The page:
Jalen Bridges, SF — transferred from WVU to Baylor

Potential lineup:

PG: A.J. Hoggard
SG: Tyson Walker
SF: Jalen Bridges
PF: Joey Hauser
C: Mady Sissoko

Jalen Bridges was an actual target for the Spartans after he announced he would be transferring from his hometown school, West Virginia. Admittedly, the addition of Bridges would not have corrected the lack of a true big on the Spartans’ roster. Bridges stands 6-foot-8, the same listed height as Malik Hall. However, with the constant injury bug that Hall has experienced this season, Jalen would have been a great addition.

Citing two separate seven-game losing streaks as his reason for transferring to Baylor, Bridges is averaging just under 10 points and 5.7 rebounds per game. Bridges is essentially a slightly less offensively gifted Hall, with a more apparent rebounding and defensive game. That would be a welcome addition to any contending team, whether they are starting or simply as a depth piece.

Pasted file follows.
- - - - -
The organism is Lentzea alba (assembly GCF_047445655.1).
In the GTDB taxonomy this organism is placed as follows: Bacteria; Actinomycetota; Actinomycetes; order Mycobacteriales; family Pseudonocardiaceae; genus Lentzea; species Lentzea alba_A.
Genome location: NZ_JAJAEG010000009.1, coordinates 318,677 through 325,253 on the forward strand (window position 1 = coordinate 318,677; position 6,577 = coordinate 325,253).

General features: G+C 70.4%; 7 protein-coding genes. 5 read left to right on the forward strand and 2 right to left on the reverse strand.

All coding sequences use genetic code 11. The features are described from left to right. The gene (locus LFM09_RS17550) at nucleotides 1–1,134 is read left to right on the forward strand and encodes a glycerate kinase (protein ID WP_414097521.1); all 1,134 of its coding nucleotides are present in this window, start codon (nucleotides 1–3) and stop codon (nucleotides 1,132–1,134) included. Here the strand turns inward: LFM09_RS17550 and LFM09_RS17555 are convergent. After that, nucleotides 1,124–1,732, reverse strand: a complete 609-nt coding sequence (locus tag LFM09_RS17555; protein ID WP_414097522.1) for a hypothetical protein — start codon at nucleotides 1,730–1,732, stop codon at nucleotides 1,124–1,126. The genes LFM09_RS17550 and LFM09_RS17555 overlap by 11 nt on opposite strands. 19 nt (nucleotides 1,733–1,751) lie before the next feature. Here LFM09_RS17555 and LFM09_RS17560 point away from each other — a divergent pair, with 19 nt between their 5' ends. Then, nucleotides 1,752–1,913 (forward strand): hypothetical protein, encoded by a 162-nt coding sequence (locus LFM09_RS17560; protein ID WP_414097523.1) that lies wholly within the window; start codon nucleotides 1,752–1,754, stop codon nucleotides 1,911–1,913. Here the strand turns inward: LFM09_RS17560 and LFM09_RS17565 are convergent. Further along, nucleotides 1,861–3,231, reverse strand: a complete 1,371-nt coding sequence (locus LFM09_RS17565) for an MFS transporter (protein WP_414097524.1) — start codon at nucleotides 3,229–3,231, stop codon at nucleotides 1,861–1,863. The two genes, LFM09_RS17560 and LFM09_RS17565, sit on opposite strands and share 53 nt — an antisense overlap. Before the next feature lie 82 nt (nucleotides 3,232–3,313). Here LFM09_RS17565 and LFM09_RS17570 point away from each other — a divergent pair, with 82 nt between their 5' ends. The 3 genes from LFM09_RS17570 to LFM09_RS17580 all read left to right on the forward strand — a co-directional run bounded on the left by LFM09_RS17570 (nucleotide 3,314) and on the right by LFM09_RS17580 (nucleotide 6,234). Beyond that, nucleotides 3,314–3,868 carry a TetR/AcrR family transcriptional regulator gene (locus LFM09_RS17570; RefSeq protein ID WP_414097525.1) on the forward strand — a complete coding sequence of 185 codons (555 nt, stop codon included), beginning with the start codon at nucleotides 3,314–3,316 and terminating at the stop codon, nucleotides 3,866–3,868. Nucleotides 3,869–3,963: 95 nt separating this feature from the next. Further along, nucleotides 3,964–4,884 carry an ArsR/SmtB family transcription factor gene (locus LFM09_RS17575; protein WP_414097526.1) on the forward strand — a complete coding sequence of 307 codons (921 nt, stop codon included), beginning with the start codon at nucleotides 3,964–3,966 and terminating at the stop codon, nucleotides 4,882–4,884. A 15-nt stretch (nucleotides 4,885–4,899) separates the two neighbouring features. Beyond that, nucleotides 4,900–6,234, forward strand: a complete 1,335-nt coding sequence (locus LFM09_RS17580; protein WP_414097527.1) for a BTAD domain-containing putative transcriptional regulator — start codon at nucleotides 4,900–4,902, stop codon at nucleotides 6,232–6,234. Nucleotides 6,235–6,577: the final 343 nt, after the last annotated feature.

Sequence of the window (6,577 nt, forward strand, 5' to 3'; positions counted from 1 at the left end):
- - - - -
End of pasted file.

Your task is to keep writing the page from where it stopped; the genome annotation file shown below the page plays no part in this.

Micah Parrish, SF — transferred from Oakland to San Diego State

Potential lineup:

PG: A.J. Hoggard
SG: Tyson Walker
SF: Jaden Akins/Micah Parrish
PF: Joey Hauser
C: Mady Sissoko

The other player MSU was reportedly physically linked to was Detroit native, Micah Parrish.

Going to River Rouge High and then a post-grad year at Hillcrest Prep, the 6-foot-6 Parrish committed to the Oakland Grizzlies. After averaging double digits and over 46 percent from three in conference play as a sophomore for Greg Kampe, Parrish chose to enter the transfer portal, eventually committing to the San Diego State Aztecs.